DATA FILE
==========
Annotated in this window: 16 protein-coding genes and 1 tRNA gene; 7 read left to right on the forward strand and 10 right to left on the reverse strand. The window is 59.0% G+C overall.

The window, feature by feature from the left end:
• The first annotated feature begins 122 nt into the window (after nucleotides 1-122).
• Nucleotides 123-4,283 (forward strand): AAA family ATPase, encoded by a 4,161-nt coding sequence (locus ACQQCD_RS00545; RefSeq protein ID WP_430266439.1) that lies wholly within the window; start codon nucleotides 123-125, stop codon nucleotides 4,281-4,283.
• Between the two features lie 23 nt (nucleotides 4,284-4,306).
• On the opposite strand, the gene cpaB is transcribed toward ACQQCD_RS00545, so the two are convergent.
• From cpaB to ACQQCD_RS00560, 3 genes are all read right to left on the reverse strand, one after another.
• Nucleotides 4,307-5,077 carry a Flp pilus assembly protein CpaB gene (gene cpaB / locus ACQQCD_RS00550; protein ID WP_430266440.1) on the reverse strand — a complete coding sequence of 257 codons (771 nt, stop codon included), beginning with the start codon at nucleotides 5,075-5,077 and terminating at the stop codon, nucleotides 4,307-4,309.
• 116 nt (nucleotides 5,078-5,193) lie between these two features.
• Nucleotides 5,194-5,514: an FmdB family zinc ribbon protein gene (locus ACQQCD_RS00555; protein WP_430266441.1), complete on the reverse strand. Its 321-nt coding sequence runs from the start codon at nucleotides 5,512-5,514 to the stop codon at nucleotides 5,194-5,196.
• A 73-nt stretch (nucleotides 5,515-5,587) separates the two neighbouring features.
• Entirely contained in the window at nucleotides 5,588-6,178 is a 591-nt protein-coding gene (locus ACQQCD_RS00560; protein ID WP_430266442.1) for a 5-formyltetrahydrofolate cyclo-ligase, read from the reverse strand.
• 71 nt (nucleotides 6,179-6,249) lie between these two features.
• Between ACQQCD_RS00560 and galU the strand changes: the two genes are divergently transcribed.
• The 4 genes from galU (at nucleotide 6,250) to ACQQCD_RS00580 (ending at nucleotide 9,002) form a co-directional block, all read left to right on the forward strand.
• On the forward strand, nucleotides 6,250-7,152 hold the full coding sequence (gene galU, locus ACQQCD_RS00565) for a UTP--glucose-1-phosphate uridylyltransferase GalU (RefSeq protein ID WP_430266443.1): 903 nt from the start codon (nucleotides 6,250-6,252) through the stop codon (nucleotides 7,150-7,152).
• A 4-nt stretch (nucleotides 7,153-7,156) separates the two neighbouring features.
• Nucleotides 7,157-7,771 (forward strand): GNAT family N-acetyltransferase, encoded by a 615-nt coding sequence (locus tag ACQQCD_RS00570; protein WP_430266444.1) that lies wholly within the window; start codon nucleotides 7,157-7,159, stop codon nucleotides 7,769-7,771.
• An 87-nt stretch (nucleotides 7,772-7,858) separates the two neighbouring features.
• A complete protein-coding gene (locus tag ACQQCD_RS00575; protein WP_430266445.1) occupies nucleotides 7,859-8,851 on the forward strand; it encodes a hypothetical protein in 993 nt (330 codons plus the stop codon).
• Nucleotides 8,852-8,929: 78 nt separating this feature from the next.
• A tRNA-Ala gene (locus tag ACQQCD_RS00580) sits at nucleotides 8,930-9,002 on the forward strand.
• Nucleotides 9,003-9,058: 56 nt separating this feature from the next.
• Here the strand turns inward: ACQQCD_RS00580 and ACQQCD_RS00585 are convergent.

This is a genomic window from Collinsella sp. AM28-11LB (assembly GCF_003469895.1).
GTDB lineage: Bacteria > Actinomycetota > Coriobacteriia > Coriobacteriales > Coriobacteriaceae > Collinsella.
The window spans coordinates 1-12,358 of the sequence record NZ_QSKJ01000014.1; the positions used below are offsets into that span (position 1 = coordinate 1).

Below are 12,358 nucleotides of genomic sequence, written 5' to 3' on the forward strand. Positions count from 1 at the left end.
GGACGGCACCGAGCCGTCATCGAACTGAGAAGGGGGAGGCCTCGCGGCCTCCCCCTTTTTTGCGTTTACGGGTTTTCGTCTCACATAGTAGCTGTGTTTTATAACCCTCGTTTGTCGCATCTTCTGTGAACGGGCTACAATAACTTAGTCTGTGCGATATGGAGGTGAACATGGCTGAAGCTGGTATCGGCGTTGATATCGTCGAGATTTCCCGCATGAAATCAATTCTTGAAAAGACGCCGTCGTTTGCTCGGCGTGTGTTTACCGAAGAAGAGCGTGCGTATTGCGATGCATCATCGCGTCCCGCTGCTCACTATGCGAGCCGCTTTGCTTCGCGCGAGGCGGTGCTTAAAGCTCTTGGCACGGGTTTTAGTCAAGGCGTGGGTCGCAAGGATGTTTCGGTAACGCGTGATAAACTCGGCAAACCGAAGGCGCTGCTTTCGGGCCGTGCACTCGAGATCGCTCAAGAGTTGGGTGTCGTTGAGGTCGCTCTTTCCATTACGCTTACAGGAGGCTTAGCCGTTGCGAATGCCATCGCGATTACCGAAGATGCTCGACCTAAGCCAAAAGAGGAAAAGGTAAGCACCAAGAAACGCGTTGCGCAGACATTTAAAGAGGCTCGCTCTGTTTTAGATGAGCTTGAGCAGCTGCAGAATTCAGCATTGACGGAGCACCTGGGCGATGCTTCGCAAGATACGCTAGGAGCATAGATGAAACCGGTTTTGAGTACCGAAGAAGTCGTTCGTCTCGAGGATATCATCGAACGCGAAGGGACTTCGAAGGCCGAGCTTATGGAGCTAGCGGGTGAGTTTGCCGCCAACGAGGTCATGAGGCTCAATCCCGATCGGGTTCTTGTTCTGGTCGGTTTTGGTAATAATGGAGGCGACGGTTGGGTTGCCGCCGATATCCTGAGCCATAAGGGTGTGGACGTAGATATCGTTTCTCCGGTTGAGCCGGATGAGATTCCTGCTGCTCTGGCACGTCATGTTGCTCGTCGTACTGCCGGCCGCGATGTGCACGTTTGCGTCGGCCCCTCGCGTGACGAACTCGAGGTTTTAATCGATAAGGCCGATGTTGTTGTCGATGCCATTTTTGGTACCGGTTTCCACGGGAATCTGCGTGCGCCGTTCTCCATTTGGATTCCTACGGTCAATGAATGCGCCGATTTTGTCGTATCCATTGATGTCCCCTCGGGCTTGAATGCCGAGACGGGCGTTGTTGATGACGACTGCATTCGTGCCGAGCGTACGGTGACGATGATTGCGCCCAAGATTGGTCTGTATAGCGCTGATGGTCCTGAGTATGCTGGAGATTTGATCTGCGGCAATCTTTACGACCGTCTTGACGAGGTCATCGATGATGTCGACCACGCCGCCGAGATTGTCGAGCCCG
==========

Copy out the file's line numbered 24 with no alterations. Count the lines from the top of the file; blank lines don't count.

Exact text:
• Here the strand turns inward: ACQQCD_RS00580 and ACQQCD_RS00585 are convergent.